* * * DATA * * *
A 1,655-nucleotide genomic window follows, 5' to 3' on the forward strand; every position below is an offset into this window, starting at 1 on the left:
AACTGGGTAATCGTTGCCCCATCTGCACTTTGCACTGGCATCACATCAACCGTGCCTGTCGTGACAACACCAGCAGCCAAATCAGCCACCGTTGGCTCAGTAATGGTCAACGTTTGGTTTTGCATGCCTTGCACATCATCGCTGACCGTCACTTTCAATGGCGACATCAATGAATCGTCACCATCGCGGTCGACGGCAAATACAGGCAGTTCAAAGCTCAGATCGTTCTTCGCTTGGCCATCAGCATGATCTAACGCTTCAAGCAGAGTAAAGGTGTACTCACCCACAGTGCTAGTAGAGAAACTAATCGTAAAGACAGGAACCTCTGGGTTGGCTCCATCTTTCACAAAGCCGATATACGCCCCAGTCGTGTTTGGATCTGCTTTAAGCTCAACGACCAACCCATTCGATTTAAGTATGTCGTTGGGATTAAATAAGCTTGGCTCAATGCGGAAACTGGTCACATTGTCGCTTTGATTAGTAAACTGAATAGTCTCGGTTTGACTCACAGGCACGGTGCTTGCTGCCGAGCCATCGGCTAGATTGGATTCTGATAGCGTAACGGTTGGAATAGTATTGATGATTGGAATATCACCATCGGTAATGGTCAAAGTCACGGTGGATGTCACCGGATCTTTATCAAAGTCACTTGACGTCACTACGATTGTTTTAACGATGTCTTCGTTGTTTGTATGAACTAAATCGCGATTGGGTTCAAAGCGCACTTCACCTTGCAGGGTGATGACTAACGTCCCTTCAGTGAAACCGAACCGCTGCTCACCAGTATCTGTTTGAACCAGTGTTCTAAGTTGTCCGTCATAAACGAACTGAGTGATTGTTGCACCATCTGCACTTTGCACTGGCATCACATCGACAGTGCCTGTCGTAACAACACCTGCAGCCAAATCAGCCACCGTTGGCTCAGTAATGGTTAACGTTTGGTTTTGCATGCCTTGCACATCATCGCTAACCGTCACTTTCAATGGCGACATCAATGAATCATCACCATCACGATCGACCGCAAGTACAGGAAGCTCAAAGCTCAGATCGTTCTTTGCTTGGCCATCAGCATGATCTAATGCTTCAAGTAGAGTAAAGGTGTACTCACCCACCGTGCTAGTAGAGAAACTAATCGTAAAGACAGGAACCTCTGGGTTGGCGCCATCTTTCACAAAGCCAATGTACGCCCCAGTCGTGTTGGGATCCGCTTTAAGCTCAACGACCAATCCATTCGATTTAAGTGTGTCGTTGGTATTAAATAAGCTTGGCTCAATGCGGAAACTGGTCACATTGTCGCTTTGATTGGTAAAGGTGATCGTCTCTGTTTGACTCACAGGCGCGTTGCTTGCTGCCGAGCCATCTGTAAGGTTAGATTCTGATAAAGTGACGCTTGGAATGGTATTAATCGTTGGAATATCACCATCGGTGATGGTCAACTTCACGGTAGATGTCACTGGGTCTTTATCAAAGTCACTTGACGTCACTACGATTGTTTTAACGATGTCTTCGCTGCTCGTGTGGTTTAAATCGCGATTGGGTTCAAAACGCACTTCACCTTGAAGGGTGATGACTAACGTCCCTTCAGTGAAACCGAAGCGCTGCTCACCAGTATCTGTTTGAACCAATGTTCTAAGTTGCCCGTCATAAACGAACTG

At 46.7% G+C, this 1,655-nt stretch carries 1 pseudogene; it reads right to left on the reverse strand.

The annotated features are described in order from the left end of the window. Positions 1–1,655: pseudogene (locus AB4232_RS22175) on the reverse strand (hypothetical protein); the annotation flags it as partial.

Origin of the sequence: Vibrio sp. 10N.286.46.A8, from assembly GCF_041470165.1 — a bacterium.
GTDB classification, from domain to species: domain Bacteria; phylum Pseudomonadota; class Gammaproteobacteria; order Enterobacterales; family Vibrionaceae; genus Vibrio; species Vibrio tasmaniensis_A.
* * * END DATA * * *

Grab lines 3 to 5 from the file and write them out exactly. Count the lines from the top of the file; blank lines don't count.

At 46.7% G+C, this 1,655-nt stretch carries 1 pseudogene; it reads right to left on the reverse strand.

The annotated features are described in order from the left end of the window. Positions 1–1,655: pseudogene (locus AB4232_RS22175) on the reverse strand (hypothetical protein); the annotation flags it as partial.

Origin of the sequence: Vibrio sp. 10N.286.46.A8, from assembly GCF_041470165.1 — a bacterium.